peter davis

What I Want From Santa Claus

Christmastime is the best time. There are sparkly lights and cute reindeer and cute snowmen and cute songs, and so on. There’s also a lot of gifts to be given, which is great, especially if you like books and things, as I do. Alas, almost all Western culture subjects won’t get any gifts from Santa at all, as they only care about their Twitter feed, their sexuality, and leading a “grievable life” so that this doesn’t happen to them. But for those thoughtful boys and girls who don’t go around kissing dead Nelson Mandela’s tushy, they should expect estimable presents. These are the ones I want:

Gossip by Samantha Cohen: Gossip can be malicious and harmful, so everyone should do it.

Cunt Norton by Dodie Bellamy: While the cannon is actually quite commendable, so is cutting, which is what Dodie does to one of the Norton anthologies.

Salamandrine: 8 Gothics by Joyelle McSweeney: According to Diane Sawyer, those divinely deathy Columbine boys “may have been a part of a dark, underground national phenomenon known as the Gothic movement and that some of those Goths may have killed before.” So…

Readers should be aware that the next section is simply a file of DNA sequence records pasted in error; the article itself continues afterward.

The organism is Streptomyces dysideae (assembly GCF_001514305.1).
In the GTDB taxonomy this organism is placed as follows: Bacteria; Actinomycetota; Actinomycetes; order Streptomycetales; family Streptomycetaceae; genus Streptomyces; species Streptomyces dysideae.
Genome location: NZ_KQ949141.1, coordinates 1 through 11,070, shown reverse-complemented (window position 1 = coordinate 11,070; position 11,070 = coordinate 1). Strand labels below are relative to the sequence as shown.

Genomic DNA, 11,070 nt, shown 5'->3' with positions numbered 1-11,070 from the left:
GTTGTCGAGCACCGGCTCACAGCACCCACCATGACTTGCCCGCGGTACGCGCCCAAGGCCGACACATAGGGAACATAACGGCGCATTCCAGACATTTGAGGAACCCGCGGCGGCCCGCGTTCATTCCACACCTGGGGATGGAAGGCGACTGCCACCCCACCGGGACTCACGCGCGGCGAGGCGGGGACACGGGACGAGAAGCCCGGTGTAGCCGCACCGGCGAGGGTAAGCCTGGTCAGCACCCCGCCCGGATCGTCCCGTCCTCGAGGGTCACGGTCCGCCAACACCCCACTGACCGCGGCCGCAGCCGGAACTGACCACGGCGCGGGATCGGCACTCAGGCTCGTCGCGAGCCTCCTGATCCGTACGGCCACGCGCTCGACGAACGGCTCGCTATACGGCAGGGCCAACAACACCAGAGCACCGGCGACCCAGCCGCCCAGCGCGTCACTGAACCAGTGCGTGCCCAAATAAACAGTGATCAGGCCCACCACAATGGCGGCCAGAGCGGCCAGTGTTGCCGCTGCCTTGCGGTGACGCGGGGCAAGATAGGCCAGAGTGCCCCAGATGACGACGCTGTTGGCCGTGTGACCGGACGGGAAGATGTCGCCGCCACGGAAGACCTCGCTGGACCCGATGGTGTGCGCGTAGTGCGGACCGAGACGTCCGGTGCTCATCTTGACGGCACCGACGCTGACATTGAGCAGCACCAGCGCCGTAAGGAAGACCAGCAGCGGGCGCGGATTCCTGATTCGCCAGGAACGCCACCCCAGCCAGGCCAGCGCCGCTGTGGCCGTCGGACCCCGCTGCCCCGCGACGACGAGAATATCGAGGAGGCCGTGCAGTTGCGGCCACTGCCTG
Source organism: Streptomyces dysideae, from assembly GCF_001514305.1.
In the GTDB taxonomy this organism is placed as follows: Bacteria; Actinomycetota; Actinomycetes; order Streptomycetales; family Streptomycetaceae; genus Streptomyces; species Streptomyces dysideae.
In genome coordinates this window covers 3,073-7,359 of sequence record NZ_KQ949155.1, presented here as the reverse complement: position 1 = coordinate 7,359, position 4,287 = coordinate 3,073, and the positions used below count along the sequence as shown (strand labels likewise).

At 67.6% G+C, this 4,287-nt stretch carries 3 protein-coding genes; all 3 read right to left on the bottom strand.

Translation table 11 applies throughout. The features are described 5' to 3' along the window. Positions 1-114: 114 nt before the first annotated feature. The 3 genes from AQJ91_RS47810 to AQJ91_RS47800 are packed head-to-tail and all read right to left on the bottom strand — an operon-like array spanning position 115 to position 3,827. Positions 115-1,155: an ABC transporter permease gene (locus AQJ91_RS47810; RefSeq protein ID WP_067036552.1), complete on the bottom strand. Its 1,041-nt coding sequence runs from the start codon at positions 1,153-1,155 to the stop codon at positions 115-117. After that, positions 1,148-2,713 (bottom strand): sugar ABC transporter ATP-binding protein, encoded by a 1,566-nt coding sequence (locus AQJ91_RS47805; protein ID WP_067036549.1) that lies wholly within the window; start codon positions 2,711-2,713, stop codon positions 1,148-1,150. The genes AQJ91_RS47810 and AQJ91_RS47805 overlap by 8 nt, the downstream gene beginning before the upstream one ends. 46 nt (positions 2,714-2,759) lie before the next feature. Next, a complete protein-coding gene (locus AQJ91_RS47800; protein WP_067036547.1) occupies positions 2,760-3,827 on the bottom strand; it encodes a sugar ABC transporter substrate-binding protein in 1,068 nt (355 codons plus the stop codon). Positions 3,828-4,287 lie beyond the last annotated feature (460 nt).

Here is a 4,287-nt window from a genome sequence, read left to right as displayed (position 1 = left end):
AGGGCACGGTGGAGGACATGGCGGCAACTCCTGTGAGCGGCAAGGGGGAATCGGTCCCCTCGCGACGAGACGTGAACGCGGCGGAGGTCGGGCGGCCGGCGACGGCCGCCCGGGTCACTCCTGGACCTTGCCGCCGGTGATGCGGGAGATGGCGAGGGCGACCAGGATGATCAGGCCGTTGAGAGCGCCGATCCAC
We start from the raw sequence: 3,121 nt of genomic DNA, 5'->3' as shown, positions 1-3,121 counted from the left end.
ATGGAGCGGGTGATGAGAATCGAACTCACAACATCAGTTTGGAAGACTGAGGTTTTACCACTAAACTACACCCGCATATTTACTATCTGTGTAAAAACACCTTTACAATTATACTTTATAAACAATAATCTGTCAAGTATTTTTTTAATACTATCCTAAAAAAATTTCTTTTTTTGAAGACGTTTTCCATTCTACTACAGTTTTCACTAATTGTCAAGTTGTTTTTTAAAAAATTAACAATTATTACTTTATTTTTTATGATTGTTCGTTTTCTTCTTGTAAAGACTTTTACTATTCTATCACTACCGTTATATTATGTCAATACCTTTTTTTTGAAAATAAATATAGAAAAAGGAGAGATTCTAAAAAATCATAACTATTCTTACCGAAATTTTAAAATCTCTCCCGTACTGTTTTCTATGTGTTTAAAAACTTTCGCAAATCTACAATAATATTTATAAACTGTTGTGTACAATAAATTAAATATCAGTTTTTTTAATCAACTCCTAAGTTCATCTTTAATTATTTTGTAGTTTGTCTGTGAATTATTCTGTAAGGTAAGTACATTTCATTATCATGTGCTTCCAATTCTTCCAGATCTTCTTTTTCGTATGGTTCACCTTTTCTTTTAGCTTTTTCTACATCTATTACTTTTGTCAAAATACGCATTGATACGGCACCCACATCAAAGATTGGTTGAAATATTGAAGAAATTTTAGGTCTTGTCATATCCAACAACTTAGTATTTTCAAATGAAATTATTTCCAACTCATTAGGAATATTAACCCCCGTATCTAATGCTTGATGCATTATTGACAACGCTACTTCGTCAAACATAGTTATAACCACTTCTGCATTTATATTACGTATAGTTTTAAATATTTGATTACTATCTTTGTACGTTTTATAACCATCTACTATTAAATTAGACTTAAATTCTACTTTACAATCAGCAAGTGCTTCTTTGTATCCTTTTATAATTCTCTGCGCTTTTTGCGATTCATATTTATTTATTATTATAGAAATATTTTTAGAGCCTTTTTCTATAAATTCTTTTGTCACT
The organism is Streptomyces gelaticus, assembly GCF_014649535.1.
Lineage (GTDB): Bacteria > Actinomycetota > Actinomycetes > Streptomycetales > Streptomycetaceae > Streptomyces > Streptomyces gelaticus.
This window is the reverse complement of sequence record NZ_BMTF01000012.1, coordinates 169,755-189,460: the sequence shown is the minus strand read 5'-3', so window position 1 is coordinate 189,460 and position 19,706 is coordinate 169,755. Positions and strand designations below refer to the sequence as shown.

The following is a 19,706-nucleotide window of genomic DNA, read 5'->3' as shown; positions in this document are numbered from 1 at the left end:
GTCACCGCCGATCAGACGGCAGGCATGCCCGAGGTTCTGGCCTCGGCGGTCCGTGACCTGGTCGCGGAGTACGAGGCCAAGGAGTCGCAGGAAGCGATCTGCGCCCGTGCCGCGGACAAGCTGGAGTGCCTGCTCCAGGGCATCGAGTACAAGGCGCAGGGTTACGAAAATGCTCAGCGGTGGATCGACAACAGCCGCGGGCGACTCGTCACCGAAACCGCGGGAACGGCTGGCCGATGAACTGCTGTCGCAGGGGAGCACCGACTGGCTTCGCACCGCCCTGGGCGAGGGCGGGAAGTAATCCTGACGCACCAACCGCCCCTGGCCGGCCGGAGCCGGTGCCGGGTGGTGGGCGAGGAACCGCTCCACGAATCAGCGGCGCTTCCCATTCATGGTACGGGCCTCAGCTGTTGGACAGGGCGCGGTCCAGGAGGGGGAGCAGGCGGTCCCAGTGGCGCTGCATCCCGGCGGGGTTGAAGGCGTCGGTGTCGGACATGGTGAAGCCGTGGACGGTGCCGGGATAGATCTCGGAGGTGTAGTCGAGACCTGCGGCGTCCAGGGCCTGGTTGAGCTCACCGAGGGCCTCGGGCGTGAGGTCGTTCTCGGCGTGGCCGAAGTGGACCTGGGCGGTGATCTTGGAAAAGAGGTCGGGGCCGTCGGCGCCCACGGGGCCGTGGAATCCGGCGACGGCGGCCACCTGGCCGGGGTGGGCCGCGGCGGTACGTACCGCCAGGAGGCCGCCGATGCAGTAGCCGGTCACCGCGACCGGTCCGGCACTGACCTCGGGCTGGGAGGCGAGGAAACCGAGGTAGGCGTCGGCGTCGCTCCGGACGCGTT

Begging For It by Alex Dimitrov: This boy was the subject of some criticism for his appropriation of some kind of AIDS-related art. But AIDS is silly, and Alex is sort of cute.

Butcher’s Tree by Feng Chen: Her Spork book, “Blud,” was really cute and sassy, so these poems probably will be as well.

Our Lady of the Flowers, Echoic by Chris Tysh: Jean Genet was a violent, cutthroat boy, and I want to see Divine and Dainty Feet in verse.

Haute Surveillance by Johannes Goransson: Johannes read an excerpt from this at the first and only ever Boyesque Reading (also featuring Peter Davis, Tyler Gobble, and me). It was violent, stylish, and totalitarian.

The Memoirs of JonBenet by Kathy Acker by Michael du Plessis: JonBenet Ramsey was cute and tragic. This year, she published a collection of rhymes for my cute and thoughtful Tumblr, Bambi Muse. I want to see how Michael portrays the pageant princess.

The Mysteries of Laura by Andrea Quinlan: It’s a collection of poems that are Victorian and gothic, which is to say it’s Charlotte, Emily, and Anne Bronte and Dylan Klebold and Eric Harris.

Mother Ghost by Casey Hannan: I like ghosts.

Thank You for the Window Office by Maged Zaher: He once composed a very pleasing poem about Paris Hilton.